The 4 Gates of Entrepreneurship


(Caption: Entrepreneurship book officially endorsed by DTI and Go Negosyo. Shown to the left of Josiah Go are Presidential Adviser on Entrepreneurship Joey Concepcion, DTI Secretary Ramon Lopez and co-author and Chair of Women Business Council of the Philippines Chiqui Escareal-Go)

Small and medium scale enterprises (SMEs) comprise 99% of all companies in the Philippines. Over half of new businesses won’t make it in four years, and statistics for those making it over four years are far from rosy, with an indicator as low as only one in ten becoming successful.

Starting an enterprise entails four ‘gates’ to reach the ‘House of Prosperity’. Each gate has its unique requirements. Like a race, entering one gate and finishing that stage is not an assurance the next one will readily be open. It is only when all tasks in the four gates are successfully accomplished that prosperity and success can be attained.

These four gates to the ‘House of Prosperity’ can be found in the recently launched book ‘Entrepreneurship: Starting an Enterprise, Having an Innovative Mindset’ (by Josiah Go and Chiqui Escareal-Go) available at National Book Store and Power Books nationwide.

The first gate in the entrepreneurship journey is the preparation gate. Here, the entrepreneur looks into money, model (business model) and mentorship. The wealth conversion principle states that wealth is created by converting money or cash (or its equivalent) into inventories, and back to cash when sold at a profit. If credit terms have been granted, it should be collected. Having the right business model is indispensable in order to maximize revenue while pursuing cost efficiency. Mentors can give the appropriate pieces of advise for the entrepreneurs to avoid mistakes, accelerate the learning curve or even open windows of opportunities. The entrepreneur also needs ample knowledge /intelligence or IQ, while building an ecosystem appropriate for his/her business during the preparation stage.

The second gate is the marketing gate, composed of mindset, market, and message. Here, opportunity seeking, screening, and seizing, are formulated. Having an innovative mindset gives the entrepreneur an edge, as formulation of offers are purposely differentiated and distinctive, avoiding the commodity trap that may lead to costly price or promo wars. Here, entrepreneurs identify a profitable target market as well as understand how the market makes purchase decisions. Messages are then drafted in order to resonate with the buying goals of the target markets. The entrepreneur needs creativity or CQ to keep growing the business during the marketing stage.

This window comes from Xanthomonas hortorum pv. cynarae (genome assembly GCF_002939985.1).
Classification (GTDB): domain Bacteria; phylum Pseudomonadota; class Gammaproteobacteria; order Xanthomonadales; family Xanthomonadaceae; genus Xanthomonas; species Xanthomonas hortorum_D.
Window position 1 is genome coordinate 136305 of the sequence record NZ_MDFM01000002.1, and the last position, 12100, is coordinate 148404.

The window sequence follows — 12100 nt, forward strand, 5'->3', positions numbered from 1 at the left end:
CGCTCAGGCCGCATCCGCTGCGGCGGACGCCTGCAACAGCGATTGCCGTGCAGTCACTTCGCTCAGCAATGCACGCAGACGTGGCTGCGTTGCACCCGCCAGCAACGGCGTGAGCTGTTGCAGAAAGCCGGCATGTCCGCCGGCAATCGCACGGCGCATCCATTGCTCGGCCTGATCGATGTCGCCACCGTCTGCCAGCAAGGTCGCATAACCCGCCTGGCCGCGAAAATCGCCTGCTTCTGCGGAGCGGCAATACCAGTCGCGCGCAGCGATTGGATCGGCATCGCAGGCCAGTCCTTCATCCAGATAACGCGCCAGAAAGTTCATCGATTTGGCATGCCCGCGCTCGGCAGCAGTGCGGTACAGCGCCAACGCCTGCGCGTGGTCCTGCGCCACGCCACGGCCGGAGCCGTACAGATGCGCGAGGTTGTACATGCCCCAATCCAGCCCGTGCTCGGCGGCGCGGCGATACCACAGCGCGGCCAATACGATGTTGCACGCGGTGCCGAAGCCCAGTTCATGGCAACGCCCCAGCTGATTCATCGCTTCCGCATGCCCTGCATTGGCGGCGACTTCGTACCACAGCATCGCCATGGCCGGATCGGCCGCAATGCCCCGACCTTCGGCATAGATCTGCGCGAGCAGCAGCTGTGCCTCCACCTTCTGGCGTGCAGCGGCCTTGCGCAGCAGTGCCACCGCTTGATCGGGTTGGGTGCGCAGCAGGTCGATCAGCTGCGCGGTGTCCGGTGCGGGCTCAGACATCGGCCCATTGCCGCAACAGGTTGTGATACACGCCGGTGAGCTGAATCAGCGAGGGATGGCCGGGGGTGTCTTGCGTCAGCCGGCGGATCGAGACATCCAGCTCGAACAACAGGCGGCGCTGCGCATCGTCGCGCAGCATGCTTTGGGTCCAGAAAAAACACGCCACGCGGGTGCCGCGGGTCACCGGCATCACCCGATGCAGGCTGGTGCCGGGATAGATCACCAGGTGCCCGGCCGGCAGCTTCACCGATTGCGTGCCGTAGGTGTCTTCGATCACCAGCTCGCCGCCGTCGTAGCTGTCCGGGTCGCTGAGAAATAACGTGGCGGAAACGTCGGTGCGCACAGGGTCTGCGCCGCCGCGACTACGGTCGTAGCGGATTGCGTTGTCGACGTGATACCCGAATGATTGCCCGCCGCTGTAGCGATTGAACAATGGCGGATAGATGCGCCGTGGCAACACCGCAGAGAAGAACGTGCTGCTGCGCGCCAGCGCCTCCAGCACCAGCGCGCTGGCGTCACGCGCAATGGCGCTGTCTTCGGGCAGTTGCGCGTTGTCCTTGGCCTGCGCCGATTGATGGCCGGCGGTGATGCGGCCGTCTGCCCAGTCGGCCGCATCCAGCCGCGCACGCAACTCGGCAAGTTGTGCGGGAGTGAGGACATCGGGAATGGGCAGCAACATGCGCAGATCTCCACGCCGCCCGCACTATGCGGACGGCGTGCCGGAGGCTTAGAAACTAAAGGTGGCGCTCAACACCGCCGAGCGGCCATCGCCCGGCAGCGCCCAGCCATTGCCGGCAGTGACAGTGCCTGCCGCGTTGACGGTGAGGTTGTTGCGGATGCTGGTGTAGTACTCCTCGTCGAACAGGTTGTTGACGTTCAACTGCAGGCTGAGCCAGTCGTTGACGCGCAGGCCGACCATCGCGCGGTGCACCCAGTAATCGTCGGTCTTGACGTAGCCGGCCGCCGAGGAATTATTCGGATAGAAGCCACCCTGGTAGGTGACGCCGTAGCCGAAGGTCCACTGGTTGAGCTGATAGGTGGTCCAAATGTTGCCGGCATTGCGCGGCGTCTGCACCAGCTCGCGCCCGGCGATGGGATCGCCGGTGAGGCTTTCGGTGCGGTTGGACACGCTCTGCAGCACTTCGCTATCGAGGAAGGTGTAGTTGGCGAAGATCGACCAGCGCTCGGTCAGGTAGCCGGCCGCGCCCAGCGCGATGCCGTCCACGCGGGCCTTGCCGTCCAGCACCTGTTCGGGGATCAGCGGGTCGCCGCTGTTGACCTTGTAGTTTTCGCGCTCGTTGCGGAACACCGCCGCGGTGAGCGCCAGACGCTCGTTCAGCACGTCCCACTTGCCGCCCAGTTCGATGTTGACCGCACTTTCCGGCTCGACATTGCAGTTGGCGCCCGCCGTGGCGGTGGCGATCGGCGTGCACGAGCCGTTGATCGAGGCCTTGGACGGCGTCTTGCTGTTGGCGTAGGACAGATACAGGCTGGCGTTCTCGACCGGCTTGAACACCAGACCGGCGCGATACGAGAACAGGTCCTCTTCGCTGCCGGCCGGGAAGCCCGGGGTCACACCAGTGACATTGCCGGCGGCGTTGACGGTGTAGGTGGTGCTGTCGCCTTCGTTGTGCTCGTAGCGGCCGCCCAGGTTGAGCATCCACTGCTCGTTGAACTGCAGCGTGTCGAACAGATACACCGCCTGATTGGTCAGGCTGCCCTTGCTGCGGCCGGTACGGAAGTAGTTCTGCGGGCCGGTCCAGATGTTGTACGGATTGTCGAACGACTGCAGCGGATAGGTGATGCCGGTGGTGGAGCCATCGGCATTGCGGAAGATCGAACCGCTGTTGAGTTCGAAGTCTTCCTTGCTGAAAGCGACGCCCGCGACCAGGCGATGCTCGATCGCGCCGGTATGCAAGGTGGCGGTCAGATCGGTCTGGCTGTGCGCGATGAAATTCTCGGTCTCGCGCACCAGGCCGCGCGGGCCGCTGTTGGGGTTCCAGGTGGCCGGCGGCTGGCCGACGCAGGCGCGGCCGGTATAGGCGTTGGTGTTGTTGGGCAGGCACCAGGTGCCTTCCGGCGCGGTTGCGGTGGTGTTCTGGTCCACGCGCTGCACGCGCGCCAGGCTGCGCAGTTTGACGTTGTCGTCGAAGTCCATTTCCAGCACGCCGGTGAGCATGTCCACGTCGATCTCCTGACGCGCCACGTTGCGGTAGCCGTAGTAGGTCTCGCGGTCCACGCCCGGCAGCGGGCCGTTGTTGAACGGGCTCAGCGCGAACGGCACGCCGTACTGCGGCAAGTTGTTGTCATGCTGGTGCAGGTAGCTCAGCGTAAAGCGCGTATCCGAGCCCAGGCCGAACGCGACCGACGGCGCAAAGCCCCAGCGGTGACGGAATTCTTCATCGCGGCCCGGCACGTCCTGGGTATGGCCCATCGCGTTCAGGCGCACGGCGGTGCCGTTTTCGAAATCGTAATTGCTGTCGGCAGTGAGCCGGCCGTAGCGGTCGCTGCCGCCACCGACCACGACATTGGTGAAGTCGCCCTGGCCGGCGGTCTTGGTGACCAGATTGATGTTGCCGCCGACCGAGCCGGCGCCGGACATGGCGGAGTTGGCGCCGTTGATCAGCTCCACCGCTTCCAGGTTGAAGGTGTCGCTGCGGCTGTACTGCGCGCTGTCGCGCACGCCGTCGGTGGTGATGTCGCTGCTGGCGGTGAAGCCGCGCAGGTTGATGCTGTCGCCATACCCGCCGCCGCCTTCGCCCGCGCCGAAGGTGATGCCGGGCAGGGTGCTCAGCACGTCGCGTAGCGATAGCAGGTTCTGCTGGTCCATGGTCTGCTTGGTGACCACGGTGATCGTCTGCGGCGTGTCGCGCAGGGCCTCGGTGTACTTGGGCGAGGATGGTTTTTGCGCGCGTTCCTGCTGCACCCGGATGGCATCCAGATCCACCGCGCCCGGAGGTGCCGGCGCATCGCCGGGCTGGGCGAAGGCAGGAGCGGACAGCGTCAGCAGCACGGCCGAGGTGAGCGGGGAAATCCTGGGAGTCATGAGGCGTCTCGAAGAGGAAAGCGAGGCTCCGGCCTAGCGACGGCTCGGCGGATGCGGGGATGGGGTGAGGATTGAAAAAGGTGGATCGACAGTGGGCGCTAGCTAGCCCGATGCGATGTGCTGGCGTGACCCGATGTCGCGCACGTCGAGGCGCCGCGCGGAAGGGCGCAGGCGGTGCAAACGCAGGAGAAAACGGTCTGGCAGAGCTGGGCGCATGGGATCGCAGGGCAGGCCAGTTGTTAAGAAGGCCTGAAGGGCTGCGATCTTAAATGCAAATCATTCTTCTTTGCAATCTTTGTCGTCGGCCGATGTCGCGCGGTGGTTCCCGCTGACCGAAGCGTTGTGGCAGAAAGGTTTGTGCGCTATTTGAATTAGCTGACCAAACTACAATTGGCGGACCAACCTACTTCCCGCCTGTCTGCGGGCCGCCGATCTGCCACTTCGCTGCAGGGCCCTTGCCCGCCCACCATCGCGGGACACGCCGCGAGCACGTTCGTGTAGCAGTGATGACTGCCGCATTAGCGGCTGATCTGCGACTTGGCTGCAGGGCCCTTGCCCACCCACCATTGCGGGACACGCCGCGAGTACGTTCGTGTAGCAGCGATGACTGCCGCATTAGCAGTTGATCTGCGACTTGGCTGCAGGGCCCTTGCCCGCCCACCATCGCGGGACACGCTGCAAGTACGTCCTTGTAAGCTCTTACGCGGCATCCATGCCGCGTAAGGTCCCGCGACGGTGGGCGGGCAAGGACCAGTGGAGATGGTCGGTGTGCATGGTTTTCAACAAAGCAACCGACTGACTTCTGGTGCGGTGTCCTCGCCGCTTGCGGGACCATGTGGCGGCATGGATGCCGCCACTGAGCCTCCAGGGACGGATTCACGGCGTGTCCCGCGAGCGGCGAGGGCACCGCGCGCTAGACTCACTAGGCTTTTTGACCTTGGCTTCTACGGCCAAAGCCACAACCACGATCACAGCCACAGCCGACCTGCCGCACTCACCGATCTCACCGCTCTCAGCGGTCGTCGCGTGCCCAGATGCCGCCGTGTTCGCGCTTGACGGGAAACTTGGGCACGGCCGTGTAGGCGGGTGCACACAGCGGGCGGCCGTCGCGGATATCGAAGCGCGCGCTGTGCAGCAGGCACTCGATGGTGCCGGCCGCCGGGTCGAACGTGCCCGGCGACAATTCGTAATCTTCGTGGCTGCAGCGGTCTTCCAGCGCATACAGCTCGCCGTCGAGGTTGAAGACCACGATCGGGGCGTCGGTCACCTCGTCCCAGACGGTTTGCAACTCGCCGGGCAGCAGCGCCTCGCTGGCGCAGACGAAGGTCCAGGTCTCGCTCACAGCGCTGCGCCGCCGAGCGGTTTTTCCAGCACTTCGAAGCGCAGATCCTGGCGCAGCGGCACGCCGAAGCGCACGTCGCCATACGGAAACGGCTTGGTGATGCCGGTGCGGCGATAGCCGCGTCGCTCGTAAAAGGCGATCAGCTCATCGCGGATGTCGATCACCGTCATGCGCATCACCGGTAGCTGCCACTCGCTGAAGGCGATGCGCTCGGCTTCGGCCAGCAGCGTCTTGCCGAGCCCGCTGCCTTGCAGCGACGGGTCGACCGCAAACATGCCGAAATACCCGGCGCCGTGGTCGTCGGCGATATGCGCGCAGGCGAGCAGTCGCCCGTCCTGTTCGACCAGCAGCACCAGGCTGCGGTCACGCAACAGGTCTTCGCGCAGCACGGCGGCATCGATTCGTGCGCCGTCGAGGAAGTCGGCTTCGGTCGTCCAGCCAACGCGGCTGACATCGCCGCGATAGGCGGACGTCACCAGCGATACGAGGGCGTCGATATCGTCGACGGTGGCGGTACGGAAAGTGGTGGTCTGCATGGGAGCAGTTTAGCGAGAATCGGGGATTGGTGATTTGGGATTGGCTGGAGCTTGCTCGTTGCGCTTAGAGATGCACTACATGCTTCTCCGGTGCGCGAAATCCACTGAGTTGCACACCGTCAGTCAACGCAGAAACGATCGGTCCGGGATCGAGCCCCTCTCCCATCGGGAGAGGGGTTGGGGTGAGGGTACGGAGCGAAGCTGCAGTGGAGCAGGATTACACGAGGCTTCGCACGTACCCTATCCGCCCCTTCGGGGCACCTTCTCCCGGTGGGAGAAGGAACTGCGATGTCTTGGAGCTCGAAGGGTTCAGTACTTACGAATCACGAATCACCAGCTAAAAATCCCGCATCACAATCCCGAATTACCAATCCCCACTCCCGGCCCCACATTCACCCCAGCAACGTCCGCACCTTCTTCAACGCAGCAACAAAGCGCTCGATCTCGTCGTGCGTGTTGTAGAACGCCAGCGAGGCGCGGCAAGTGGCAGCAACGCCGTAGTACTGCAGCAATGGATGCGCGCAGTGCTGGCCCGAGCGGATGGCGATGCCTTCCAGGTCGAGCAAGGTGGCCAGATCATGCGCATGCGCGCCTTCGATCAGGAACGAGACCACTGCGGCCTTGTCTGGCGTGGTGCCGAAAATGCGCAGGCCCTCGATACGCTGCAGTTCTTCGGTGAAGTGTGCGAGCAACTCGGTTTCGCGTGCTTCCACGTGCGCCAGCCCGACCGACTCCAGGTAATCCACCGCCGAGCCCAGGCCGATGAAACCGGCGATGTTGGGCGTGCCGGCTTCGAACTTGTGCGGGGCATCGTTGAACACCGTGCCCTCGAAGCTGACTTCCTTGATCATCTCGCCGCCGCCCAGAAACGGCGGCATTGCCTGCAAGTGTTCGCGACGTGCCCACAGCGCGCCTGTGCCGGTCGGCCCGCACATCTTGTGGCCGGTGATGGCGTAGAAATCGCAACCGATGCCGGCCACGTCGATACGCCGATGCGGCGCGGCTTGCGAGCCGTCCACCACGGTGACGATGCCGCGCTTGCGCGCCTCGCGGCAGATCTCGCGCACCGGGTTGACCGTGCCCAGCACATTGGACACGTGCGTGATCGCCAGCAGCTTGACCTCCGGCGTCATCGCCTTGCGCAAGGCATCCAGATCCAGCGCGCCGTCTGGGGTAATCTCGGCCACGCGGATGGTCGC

The third gate is the execution gate, composed of machinery, methods, and management skills. Value is actually created when strategies formulated are executed. Machinery is having an organization that can deliver its intended value. Methods, on the other hand, are processes that routinize what needs to be done efficiently and effectively, while management skills entail knowledge of people handling and reward handling, and having leadership skills. The entrepreneur needs emotional quotient or EQ to build the right culture to get things done.

The fourth and final gate is the self-leadership gate, which includes having the tenacity to keep moving forward, having a compelling mission, and aspiring to have self mastery. Entrepreneurs will encounter challenges in business and he or she must possess adaptability and grit in order to pivot and keep moving forward. Having clarity with the firm’s mission helps unify the team as well as customers, while mastery entails knowing what the entrepreneur wants to be, with thinking and sensemaking skills, as well as mastering influencing, discovering and executing skills. The entrepreneur needs high adversity quotient or AQ not just to survive but make a difference with the business.

Entering all four gates allows the entrepreneur to experience the two benefits of the House of Prosperity. The first is about having accomplished the 5 critical tasks: having 1) a good and compelling value proposition, 2) cashflow, 3) profit, 4) manageable execution and 5) vision/mission. The second involves the 5 treasures: having 1) a beloved family standing beside you in your success, 2) a meaningful self 3) good health, 4) a network of friends as well as 5) a relationship with God. Having tasks without treasures and vice versa would not be enough.

(Josiah Go is the chairman of the marketing training firm Mansmith and Fielders Inc.)

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Josiah Go features the movers and shakers of the business world and writes about marketing, strategy, innovation, execution and entrepreneurship


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